This two-sided painting, made while Moholy-Nagy was living in Berlin, is an important document marking the transition from Moholy-Nagy’s own particular brand of Dada art making to his emergent International Constructivism. Architektur 1, also referred to as Konstruktion auf blauem Grund in one of the Der Sturm exhibition catalogues, constitutes a step beyond the paintings shown in the February 1922 show at Der Sturm in Berlin. In its radical lack of traditional depiction and spatial strategies, it constitutes a kind of manifesto of the genre of painting that would come to characterize Moholy-Nagy’s oeuvre for much of the remainder of his career. With its deep blue ground overlaid with geometrical bars of green, red and yellow, as well as black and an unidentified metallic pigment, Architektur 1 / Konstruktion auf blauem Grund was radical in its insistent denial of Expressionist, Cubist, Futurist and Dada modes of pictorial syntax, that is, at that time and that place, in its insistent newness. Within Berlin avant-garde circles, in which news of Russian Constructivism was spreading by word of mouth at this point, it would have impressed with its resolute stylishness, its up-to-dateness. Moholy-Nagy’s rejection of the Dada-period work on its verso (revealed by the Guggenheim painting restorer at the time, Carol Stringari), spoke of his own awareness of the importance of this shift. The contrasts between the two works were substantial. Whereas the rejected painting contained within it traces of the representation of traditional perspectival space, Architektur 1 was programmatically devoid of such representation in any obvious sense. By extending the bars and arc of colour (that conjoin to constitute the “Konstruktion” of the title) up to and thus “beyond” the edges of the canvas, Moholy-Nagy did not emphasize the idea of a floating assemblage the way that Lazar El Lissitzky did in his Proun works, or indeed as Moholy himself did in most of his own subsequent International Constructivist works. Rather than by means of perspective, spatial depth is suggested by a given band of color appearing as woven over or under another or, to a lesser extent, by the push-pull qualities inherent in certain given colors. […] Architektur 1, perhaps for the first time in Moholy-Nagy’s career, embodied a complete rejection of traditional figuration.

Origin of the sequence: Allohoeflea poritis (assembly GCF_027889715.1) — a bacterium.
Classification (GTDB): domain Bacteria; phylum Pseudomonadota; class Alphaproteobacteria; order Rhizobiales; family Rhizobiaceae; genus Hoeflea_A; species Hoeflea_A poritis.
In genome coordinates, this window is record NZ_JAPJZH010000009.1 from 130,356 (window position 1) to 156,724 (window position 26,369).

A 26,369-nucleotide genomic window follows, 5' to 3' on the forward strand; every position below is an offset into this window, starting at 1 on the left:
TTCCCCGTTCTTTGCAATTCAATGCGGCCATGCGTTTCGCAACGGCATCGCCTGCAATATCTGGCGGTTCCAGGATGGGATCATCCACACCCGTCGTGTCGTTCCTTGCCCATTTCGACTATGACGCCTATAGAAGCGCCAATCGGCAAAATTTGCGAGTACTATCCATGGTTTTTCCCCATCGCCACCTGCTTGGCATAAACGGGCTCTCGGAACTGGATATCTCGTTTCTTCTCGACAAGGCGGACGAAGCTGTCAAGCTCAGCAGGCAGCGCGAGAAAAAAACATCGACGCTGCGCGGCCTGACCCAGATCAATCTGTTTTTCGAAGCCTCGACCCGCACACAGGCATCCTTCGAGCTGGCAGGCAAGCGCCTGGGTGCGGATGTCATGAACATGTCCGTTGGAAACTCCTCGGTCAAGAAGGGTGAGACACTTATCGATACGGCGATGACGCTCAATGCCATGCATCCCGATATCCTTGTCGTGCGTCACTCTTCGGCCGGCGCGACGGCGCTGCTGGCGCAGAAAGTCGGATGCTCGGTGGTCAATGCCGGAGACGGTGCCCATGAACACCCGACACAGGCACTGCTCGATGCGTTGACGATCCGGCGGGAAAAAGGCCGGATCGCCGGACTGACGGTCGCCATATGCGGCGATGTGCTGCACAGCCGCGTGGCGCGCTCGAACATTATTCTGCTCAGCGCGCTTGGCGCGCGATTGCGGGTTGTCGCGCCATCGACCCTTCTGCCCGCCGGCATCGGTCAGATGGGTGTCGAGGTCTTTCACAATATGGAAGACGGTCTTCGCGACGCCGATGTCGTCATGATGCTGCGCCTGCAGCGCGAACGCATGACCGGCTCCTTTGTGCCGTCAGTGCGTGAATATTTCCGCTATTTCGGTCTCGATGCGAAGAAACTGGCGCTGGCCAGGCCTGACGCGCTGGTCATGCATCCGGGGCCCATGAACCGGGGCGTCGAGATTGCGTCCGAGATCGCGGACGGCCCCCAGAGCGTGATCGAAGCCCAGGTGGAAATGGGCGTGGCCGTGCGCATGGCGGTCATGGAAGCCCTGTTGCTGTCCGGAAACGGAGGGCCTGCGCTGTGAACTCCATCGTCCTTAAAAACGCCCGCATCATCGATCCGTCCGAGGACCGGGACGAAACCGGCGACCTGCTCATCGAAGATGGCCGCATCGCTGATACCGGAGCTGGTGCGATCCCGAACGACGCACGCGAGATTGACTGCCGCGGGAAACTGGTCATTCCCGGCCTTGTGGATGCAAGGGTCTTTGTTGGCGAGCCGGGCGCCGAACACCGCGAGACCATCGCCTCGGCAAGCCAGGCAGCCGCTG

(Excerpted from Oliver Botar, Technical Detours: The Early Moholy-Nagy Reconsidered, New York, 2006, p. 135-36.)